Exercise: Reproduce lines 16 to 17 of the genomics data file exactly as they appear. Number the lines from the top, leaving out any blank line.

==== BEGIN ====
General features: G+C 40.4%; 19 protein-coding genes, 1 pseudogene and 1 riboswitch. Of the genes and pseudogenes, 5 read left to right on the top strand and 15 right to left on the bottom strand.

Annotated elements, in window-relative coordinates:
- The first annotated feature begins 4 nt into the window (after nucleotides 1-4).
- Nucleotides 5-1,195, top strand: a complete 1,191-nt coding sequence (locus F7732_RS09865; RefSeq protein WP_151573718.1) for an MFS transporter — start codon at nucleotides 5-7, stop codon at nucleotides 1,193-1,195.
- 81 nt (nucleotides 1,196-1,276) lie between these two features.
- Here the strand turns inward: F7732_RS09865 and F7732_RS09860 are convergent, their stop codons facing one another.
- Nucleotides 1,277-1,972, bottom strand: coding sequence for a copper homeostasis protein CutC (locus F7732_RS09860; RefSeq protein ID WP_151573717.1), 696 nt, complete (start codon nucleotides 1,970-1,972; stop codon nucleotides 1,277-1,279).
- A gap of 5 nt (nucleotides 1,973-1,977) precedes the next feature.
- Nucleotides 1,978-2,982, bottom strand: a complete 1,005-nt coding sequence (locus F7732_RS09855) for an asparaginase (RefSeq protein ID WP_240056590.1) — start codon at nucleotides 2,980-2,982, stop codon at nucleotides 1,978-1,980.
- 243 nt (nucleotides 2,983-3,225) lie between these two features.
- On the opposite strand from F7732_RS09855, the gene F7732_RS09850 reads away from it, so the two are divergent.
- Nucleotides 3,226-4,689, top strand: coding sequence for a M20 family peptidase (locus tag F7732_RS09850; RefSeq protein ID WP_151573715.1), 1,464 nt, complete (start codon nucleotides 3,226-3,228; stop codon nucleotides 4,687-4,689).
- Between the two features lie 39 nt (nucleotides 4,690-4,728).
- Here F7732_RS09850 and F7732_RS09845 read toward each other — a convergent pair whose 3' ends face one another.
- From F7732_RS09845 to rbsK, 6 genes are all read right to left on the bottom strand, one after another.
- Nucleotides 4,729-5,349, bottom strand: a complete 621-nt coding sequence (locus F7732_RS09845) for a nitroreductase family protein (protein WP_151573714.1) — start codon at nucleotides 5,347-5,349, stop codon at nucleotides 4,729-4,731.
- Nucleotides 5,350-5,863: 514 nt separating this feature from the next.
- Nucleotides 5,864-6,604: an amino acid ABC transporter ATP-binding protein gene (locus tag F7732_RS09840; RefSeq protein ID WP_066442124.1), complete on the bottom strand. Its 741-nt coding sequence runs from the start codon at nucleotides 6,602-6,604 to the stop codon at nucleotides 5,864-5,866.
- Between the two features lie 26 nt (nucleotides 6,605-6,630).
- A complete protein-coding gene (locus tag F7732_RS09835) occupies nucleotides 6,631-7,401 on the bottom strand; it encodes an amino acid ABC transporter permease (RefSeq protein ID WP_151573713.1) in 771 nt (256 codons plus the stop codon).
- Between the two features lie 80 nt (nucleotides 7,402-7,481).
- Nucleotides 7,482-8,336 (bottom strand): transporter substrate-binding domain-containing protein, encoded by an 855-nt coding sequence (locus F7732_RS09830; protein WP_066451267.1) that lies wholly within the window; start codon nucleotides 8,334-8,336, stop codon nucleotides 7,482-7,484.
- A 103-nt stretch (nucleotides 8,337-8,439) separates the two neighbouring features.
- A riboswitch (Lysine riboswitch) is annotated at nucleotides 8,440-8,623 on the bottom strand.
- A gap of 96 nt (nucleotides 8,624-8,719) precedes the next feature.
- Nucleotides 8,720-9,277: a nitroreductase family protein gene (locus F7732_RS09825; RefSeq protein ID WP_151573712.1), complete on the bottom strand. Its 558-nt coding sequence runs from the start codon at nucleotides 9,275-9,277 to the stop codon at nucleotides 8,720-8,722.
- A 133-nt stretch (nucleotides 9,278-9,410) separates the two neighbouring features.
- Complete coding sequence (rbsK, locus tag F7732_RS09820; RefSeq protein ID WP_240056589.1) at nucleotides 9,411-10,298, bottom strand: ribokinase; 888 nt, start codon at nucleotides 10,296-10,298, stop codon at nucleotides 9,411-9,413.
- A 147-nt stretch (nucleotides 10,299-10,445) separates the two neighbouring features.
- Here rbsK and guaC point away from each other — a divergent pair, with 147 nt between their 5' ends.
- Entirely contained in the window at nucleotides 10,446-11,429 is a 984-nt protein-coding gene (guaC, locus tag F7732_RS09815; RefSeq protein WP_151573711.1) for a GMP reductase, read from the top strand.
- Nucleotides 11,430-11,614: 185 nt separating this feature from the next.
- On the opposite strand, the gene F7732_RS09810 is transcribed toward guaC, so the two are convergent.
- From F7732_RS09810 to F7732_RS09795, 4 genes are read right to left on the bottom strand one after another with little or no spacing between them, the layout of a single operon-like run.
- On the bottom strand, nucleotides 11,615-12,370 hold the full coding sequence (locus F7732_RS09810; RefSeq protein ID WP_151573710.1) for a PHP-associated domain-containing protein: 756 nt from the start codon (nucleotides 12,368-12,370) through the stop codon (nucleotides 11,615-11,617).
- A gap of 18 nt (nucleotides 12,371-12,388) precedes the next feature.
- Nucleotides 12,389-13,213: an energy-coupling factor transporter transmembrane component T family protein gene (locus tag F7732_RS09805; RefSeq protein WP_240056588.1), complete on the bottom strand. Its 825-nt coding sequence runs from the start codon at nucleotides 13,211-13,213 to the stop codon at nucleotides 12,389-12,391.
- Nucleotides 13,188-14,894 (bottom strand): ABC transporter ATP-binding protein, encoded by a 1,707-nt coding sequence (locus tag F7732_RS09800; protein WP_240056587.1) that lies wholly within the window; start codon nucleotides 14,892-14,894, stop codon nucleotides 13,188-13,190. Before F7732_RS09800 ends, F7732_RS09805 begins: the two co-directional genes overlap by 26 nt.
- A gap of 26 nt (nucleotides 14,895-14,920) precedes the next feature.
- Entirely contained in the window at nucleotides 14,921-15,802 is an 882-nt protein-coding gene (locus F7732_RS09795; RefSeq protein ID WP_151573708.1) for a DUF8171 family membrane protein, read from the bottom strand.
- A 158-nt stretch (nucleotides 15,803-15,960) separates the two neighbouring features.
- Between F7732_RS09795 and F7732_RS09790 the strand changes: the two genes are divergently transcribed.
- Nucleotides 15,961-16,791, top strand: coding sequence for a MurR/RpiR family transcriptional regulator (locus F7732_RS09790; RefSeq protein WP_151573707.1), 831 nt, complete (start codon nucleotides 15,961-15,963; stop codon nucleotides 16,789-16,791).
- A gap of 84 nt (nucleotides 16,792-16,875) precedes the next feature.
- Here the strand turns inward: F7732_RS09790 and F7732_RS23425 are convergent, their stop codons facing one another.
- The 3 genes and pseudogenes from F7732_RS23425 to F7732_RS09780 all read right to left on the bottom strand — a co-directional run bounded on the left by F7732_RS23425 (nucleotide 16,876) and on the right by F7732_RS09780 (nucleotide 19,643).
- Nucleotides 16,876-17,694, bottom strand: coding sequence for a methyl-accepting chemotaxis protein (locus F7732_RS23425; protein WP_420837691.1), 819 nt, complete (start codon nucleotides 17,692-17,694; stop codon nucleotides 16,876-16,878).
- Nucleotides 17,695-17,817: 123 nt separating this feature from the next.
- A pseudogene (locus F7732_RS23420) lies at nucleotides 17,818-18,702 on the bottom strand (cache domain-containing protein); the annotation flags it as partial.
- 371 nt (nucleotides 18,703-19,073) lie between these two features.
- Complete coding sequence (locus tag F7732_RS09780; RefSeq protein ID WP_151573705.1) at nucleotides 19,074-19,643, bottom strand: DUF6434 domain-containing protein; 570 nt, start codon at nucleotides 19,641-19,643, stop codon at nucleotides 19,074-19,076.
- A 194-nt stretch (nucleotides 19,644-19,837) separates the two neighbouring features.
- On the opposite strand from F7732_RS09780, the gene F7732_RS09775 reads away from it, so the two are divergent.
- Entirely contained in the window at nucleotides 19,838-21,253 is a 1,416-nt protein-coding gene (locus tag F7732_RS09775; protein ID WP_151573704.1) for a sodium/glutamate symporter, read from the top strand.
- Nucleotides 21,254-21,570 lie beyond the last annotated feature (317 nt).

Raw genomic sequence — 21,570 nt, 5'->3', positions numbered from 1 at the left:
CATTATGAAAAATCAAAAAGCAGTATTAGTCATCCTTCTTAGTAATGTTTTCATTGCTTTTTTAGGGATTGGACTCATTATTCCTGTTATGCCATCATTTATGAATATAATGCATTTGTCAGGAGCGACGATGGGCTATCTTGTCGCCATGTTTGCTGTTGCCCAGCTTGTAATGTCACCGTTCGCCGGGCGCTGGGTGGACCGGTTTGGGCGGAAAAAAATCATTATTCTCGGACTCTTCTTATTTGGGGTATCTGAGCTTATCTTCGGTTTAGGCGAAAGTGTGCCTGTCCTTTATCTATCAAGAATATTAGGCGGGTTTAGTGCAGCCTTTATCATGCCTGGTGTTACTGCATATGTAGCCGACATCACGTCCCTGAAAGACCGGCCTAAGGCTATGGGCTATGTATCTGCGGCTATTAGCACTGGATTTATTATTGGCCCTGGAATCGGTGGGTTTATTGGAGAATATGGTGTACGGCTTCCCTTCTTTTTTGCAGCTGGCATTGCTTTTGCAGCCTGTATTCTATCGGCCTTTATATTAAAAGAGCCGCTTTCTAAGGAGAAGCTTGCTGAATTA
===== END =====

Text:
- Nucleotides 4,729-5,349, bottom strand: a complete 621-nt coding sequence (locus F7732_RS09845) for a nitroreductase family protein (protein WP_151573714.1) — start codon at nucleotides 5,347-5,349, stop codon at nucleotides 4,729-4,731.
- Nucleotides 5,350-5,863: 514 nt separating this feature from the next.